After my last three posts on the making of the Cola invites, it's time to finally show off the finished product (along with what I imagine our guest's commentary will be)!
"Ohhh, what a pretty envelope! What could be inside?"
"Oh goodie, it's from Mr. and Miss Cola!"
"Wow, this envelope is lined, what a fun surprise!"
"Let's get this out of the envelope so we can see what's inside."
"I just love ribbon belly bands!"
"Yay, the RSVP card and envelope are on the back, I'll be sure to send this back right away!"
"What a nice touch to find another flower on the pocketfold after removing the belly band."
"And yet another flower inside the pocketfold flap, wow, I just love all the small touches!"
"It's so beautiful when the pocketfold is opened, The Colas must really have put a lot of time into making these!"
"What a cool, laser cut design, I've never seen that before!"
"I must have a closer look at the amazing texture of wood grain paper, laser cut text and flowers!"
"What informative, helpful inserts."
"This is such a beautiful invitation suite, I think I'll frame it....right after I promptly fill out the RSVP card correctly and put it in the mail!"
Yeah, yeah, I know none of our guests will pay this close of attention to our invitations, or appreciate them as much as my fake commentary, but if they like them even half as much as I imagine, I'll be happy!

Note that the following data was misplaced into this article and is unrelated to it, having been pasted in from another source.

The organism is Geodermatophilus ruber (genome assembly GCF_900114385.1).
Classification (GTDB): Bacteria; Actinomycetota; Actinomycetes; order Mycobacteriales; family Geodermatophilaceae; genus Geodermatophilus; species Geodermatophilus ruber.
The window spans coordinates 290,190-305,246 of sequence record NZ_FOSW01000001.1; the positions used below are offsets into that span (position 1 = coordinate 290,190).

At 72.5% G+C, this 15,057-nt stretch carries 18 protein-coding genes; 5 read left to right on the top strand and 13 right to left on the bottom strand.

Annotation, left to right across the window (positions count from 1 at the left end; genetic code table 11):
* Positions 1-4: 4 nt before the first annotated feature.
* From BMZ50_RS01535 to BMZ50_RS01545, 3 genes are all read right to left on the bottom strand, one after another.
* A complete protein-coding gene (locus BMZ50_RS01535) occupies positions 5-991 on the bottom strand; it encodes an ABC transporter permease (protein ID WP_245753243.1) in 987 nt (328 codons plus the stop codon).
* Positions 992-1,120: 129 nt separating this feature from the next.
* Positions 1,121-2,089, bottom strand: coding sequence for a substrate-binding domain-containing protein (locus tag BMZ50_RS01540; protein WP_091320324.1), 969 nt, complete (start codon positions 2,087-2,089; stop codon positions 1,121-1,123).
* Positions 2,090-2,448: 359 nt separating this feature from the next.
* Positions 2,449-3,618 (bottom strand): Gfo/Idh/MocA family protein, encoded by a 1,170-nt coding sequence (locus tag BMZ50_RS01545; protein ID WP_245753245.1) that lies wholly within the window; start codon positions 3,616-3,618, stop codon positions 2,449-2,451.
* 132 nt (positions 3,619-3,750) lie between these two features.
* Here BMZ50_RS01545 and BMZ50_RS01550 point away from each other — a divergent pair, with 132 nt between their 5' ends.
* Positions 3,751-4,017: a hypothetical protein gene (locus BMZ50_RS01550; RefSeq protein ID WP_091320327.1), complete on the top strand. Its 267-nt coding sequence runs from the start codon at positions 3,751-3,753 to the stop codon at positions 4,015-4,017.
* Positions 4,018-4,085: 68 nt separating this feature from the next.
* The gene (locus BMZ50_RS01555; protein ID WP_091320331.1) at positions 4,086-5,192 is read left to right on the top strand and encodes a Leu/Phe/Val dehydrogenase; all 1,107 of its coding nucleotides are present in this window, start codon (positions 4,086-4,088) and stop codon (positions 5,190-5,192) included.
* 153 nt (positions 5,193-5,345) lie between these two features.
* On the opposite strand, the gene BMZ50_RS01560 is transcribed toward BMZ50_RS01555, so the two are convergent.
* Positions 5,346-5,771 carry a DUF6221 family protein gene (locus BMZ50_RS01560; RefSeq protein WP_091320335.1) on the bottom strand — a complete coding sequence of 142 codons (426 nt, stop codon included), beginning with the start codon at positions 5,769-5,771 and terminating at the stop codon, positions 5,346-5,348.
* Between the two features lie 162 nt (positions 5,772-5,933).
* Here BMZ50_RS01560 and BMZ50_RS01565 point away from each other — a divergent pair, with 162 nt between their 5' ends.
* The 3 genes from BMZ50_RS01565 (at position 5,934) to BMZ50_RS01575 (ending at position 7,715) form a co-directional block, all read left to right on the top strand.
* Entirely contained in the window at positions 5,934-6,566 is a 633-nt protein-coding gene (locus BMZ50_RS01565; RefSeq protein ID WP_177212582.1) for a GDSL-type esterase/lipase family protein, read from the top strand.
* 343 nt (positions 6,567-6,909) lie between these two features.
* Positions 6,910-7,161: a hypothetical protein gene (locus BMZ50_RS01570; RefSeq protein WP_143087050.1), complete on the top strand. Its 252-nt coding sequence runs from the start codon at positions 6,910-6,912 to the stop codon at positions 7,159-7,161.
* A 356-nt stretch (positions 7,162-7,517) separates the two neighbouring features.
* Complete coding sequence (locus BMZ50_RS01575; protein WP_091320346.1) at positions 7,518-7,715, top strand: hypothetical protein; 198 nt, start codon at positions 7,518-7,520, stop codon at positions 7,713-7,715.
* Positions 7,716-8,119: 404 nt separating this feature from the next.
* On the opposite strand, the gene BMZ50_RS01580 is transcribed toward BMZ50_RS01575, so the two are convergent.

Now for a look at what these cost us. I already had a lot of the supplies we used, like the x-acto knife, printer and ink, corner and flower punches, etc, so won't be counting those in my total cost. I'm also only counting the cost of each sheet of paper used, since I definitely will use the leftovers elsewhere (click the spreadsheet for a larger view).
I should also note that this total doesn't include the outer postage stamps (I'm getting them this week), or tax. But I'd still say that $406 is a pretty good price, compared to what they'd cost to buy, and especially considering that at my mom's count, there are 25 individual pieces that went into these invites (I'm pretty sure her count didn't include the outer stamps either). But it is certainly a good thing that I am considering the time Mr. Cola, my family and I spent working on these as free, or this price would be quite a bit higher. All in all, I estimate these probably took about 150 total hours to complete, including the 30 hours of laser cutting just the wood grain paper portion. And now you know why my recent blog posts have been light on the DIY--these took up a lot of my attention!
For anyone who is wondering, I got my green paper from here, cream paper from here, wood grain paper here, my purple paper and envelopes here, and the ribbon I used was from Michaels. And if you are really interested in doing your own laser cutting, and don't know someone with access to a machine, you might want to try Googling public workshops in your area. In the Bay Area we have a place called TechShop that will let you rent time on their machines.
Well, that concludes my posts on our wedding invitations that are going out this week. Next I'll finally show you all the pocketfolds that could have been, with the additional laser cutting I wanted, but that would have been to time consuming.
Were you relieved to send your invitations out? I'm not looking forward to the upcoming stress of missing RSVPs, but I'm sure glad mine are done!
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